Jewish Literary Links

Each week as Shabbat approaches, the My Machberet blog presents an array of Jewish-interest links, primarily of the literary variety.

  • From Alma: “20 Books by Black Jewish Authors You Should Read.” (I’ve just begun reading one of the books on the Alma list, James McBride’s The Color of Water: A Black Man’s Tribute to His White Mother, in preparation for a book club.)
  • By Jane Eisner: an analysis of “The Uncertain Future of Jewish News Media.”
  • LABA: A Laboratory for Jewish Art and Culture, “a non-religious house of study at the 14th Street Y” in New York that aims to be “an international incubator for creativity” and annually “selects a group of ten fellows to join us for a yearlong study of classical Jewish texts centered around a theme” is now accepting fellowship applications. The theme for 2020-21 will be “Chosen,” and “artists and culture-makers from any creative field” may apply. NB: “All applicants must apply to LABA with either a work-in-process or a concrete project idea connected to the theme of CHOSEN. Our goal is to be informed and inspired by the study sessions, which, we have found, happens on a much deeper level when the fellows have a specific goal in mind. LABA fellows receive a $1500 stipend and a small stipend (up to $250) for a LABA-focused presentation.” Application deadline: July 13.
  • From the Yiddish Book Center: Pakn Treger‘s 2020 Translation issue.
  • Happening this Sunday (June 14): Jerusalism’s Mekuvan series will host an online reading by and discussion with poet and scholar Alicia Ostriker.
Re-upping this video from March because of its connection with this week’s Torah portion. Enjoy!

Shabbat shalom.

Jewish Literary Links

an open book (with Hebrew pages visible); subtitle reads "Jewish Literary Links"
Image by Yedidia Klein from Pixabay

Each week as Shabbat approaches, the My Machberet blog presents an array of Jewish-interest links, primarily of the literary variety.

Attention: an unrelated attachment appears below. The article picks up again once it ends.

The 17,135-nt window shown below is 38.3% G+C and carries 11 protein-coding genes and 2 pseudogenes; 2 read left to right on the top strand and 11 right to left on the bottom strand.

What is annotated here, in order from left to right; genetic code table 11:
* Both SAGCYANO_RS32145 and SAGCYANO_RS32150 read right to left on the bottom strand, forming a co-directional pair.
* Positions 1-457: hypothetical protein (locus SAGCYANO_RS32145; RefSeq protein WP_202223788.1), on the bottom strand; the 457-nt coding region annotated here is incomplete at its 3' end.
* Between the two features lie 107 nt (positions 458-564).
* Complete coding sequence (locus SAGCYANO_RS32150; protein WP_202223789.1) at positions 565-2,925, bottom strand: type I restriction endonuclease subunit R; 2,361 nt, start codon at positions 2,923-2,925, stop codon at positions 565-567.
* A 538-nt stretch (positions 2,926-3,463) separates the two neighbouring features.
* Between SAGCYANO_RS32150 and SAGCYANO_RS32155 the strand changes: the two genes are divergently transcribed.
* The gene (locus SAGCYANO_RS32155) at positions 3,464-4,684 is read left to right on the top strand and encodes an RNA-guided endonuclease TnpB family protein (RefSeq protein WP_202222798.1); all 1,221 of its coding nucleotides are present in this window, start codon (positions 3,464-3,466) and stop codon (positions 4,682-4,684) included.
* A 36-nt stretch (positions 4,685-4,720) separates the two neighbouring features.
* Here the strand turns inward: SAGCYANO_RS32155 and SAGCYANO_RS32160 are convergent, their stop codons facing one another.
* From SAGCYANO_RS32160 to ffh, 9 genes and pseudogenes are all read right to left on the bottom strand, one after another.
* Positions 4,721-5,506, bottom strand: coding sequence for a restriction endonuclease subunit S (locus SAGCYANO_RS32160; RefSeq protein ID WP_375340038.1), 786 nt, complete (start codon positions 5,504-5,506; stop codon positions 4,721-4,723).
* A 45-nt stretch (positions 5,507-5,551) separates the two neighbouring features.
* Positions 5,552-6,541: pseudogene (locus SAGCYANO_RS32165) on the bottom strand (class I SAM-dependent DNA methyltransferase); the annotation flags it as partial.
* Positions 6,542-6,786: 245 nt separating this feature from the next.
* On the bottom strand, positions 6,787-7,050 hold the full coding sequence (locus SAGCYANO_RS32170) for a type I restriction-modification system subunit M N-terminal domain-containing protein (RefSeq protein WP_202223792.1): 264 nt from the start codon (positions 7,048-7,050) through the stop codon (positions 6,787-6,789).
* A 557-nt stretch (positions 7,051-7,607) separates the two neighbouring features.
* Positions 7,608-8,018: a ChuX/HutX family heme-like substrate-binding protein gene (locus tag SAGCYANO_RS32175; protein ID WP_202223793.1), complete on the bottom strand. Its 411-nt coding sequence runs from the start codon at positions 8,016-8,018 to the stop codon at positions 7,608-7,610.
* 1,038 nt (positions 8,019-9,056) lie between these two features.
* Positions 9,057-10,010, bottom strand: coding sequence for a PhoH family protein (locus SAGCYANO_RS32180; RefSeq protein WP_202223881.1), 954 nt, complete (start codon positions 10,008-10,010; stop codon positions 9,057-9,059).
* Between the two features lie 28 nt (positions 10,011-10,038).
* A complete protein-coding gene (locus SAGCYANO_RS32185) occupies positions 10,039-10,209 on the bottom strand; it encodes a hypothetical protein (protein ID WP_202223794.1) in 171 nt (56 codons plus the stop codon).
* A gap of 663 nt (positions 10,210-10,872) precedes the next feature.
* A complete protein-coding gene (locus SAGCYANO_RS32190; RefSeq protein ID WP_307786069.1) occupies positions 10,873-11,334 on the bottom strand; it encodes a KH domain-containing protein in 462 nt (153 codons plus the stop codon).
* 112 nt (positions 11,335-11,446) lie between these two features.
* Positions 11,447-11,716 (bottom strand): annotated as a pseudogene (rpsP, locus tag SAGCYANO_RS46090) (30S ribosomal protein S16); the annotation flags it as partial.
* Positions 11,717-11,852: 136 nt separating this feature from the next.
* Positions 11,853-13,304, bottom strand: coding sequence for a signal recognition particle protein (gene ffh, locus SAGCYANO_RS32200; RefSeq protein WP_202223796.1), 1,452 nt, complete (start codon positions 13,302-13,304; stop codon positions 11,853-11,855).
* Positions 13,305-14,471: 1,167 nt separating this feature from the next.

A quick prefatory note: Like many of you, I’ve been awash in Jewishly-focused online offerings lately. This week’s links reflect that current reality.

  • One evening this week, I celebrated Ellen Meeropol’s newest novel, Her Sister’s Tattoo, by joining in an online book party featuring some short readings. (I’d been looking forward to learning more about the book after reading an essay that Elli published in Lilith last fall.)
  • Prompted by another evening’s online discussion, I’ve just finished reading The Drive by Yair Assulin (trans. Jessica Cohen; New Vessel Press, 2020). In the tradition of the short novel set within a brief time span—in this case, a drive to a psychiatric appointment and the visit that follows—we meet a young Israeli soldier who is seeking relief from the emotional suffering he’s experiencing in his post. I’m not certain that, by the end, the novel is quite as “anti-militarist” as the publisher argued in the event description, but that’s a more complicated topic than I can take on here. Interested readers will some helpful background provided in this Los Angeles Review of Books interview.
  • I’d intended to follow the Forward‘s discussion of “(Jewish) Journalism in the (Coronavirus) Crisis” as it unfolded on Zoom, but shortly before it began, I learned that my friend Aimee Pozorski was virtually addressing a library gathering on Philip Roth’s novel The Plot Against America at the same time. So over to Aimee I went! I don’t believe that Aimee’s event was recorded, but the Forward‘s was, and I plan to catch it on YouTube sometime soon.
  • Speaking of The Plot Against America—the HBO adaptation (and its accompanying podcast series) ended this week. I’m still catching up on a number of the related commentaries that are out there to absorb, but for the moment, I’ll point you to this one, by Gabe Friedman.
  • This week also brought us Yom HaShoah (Holocaust Remembrance Day). Mindful that we’re also still observing National Poetry Month, I’ll point you to an online poetry event, curated by Erika Meitner, that I “attended” Tuesday evening; to these poems by Edith Bruck (b. 1932), translated by Jeanne Bonner; and to one of the Holocaust-related poems in my own poetry collection, re-published this week by on the website of the Sami Rohr Prize.

Shabbat shalom.